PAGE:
History comes alive at the Wisconsin Automotive Museum at 147 B. Rural St., Hartford, Wis. Showcasing transportation history, this museum is Wisconsin’s largest auto museum. It features an ever-changing display of classic and vintage automobiles and artifacts, plus the largest assembled group of Hartford-built Kissel luxury automobiles.
The museum’s striking art deco interior sets off 110-plus vehicles on exhibit, including Pontiacs, Studebakers, Chevrolets, Kaisers, Fords and other cars from around the world. The collection is rounded out by displays of automotive artifacts such as gas pumps, signs, license plates, oil cans and other petroliana. An assortment of outboard motorboat engines built in Hartford from 1930s–1990s is also on display.
Kissel automobiles were manufactured in Hartford 1906–1931, making Kissel the second longest car manufacturer in Wisconsin. Of the 35,000 Kissels produced, fewer than 200 are known to exist today, with 25 currently exhibited at the museum. The most famous Kissel model was the two passenger speedster, nicknamed the “Gold Bug.” Gold Bug owners included celebrities of the day such as Amelia Earhart, Mary Pickford, and Fatty Arbuckle. A wide selection of models including four-passenger, coupes, touring cars, fire engines and trucks are part of the collection.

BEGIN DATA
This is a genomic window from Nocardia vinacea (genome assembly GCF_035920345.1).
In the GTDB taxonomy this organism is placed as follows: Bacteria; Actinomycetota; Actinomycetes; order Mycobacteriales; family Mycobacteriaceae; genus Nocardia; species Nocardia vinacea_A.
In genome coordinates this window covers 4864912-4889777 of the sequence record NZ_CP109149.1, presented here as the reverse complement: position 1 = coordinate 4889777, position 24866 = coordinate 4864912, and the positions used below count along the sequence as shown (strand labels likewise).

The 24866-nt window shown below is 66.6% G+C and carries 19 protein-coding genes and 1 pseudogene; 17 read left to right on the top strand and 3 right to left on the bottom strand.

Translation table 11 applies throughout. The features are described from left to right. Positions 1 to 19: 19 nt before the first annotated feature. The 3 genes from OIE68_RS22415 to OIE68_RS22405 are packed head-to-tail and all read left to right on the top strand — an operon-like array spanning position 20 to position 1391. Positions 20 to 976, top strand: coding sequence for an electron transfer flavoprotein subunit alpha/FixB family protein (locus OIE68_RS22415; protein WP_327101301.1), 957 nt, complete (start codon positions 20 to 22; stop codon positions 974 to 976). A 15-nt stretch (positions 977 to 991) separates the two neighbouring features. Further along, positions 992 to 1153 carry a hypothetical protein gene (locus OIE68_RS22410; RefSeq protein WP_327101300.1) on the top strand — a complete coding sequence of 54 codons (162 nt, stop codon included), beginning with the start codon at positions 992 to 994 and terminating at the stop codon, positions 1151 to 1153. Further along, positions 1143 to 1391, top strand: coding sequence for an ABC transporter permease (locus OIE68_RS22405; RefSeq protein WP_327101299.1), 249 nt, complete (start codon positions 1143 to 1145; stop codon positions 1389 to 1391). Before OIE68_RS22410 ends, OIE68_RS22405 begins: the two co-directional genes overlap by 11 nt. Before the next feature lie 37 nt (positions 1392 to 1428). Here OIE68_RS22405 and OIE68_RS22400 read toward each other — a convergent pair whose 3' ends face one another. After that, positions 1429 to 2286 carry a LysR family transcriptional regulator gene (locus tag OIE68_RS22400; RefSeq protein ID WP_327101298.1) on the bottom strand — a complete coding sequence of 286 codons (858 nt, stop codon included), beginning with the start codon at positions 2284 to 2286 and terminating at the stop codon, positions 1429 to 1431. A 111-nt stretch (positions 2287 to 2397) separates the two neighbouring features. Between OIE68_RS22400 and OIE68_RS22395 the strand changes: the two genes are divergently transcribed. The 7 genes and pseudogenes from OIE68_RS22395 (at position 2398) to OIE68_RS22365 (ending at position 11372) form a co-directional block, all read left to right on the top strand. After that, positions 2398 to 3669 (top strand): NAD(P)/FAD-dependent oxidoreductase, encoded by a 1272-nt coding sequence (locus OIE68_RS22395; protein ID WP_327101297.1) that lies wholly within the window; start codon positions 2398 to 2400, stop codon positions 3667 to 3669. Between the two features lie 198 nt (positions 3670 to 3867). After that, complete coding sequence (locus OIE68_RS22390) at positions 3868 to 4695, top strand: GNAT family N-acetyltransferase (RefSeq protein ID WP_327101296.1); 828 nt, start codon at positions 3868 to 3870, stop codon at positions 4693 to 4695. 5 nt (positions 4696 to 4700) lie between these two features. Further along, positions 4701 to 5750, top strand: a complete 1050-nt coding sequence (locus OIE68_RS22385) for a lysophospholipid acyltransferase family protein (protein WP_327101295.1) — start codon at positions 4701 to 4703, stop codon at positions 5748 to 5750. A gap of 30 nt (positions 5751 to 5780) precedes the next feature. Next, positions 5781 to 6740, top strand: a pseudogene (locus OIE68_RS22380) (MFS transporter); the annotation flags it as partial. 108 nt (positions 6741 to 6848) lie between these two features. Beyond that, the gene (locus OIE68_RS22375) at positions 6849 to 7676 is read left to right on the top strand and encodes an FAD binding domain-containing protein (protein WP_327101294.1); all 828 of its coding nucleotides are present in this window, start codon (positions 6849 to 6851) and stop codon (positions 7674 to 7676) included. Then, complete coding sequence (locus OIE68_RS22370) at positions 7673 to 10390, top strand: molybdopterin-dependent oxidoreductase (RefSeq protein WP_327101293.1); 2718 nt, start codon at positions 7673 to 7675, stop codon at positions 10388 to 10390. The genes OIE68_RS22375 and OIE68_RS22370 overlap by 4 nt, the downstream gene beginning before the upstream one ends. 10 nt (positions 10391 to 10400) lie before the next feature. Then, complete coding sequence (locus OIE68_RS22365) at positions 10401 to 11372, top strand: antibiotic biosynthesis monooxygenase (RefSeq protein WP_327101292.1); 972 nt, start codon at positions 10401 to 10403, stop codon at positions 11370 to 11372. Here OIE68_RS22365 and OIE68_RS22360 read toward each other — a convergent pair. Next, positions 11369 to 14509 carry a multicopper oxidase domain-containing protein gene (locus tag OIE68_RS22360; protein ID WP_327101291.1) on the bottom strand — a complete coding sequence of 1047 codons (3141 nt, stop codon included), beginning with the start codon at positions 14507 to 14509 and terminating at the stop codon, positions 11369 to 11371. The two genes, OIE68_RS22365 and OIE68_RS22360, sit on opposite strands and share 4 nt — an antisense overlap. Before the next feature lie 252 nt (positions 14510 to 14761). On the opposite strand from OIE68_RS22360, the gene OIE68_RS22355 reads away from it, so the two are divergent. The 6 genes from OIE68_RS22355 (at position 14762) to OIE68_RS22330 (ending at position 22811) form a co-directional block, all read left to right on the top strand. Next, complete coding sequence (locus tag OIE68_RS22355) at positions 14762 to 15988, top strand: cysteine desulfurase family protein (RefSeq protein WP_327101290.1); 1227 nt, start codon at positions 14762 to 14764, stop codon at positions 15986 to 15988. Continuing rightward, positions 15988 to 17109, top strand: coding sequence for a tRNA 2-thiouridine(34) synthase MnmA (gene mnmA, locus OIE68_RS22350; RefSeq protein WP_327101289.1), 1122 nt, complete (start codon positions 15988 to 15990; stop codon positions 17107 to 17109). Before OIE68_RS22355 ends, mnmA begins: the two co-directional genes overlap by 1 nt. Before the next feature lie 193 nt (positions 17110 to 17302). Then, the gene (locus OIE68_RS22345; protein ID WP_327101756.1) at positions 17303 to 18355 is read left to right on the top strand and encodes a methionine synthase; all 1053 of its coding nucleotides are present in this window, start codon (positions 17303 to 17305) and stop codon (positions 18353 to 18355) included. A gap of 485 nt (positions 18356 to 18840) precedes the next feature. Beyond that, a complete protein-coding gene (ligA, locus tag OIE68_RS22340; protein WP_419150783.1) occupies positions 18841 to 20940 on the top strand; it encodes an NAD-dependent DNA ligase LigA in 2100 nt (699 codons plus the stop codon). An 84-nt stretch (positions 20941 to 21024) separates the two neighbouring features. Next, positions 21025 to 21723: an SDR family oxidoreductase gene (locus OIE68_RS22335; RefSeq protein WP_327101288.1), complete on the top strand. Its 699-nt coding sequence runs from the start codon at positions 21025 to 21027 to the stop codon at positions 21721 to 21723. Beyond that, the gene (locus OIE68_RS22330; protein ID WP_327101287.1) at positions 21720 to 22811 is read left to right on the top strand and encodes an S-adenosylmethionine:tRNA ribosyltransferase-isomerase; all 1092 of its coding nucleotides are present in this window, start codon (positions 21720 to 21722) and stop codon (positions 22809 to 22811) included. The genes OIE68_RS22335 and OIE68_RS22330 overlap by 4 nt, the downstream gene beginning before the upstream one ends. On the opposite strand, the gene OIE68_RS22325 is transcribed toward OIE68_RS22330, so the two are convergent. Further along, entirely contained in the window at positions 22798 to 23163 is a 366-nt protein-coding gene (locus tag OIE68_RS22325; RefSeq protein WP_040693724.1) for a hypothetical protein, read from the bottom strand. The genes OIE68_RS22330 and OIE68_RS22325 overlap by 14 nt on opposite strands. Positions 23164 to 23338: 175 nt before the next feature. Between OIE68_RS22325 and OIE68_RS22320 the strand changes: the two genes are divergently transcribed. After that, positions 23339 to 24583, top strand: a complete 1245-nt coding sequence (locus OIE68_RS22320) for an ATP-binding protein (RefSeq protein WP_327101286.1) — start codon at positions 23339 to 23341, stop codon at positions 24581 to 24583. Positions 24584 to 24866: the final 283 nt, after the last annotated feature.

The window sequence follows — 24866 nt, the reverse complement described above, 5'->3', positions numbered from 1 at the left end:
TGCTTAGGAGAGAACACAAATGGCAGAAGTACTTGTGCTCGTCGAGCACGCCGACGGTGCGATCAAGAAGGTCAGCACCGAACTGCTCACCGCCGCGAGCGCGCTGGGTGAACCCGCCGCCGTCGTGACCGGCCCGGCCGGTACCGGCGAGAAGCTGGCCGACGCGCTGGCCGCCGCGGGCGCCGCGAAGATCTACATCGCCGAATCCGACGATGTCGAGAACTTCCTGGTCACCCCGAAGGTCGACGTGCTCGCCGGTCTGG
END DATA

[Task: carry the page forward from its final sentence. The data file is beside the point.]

The Nash Car Club of America has space within the museum dedicated to the Wisconsin based vehicles and related memorabilia. Nash began in Kenosha, Wis., when the Thomas B. Jeffery Co. was purchased by Charles Nash in 1916.
The Hudson Essex Terraplane Historical Society and Southeastern Wisconsin Short Track Hall of Fame also maintain special display areas for their vehicles inside the Wisconsin Automotive Museum. In addition, the museum is showcases a 1913 No. 1003 Soo Line steam locomotive and other railroad artifacts.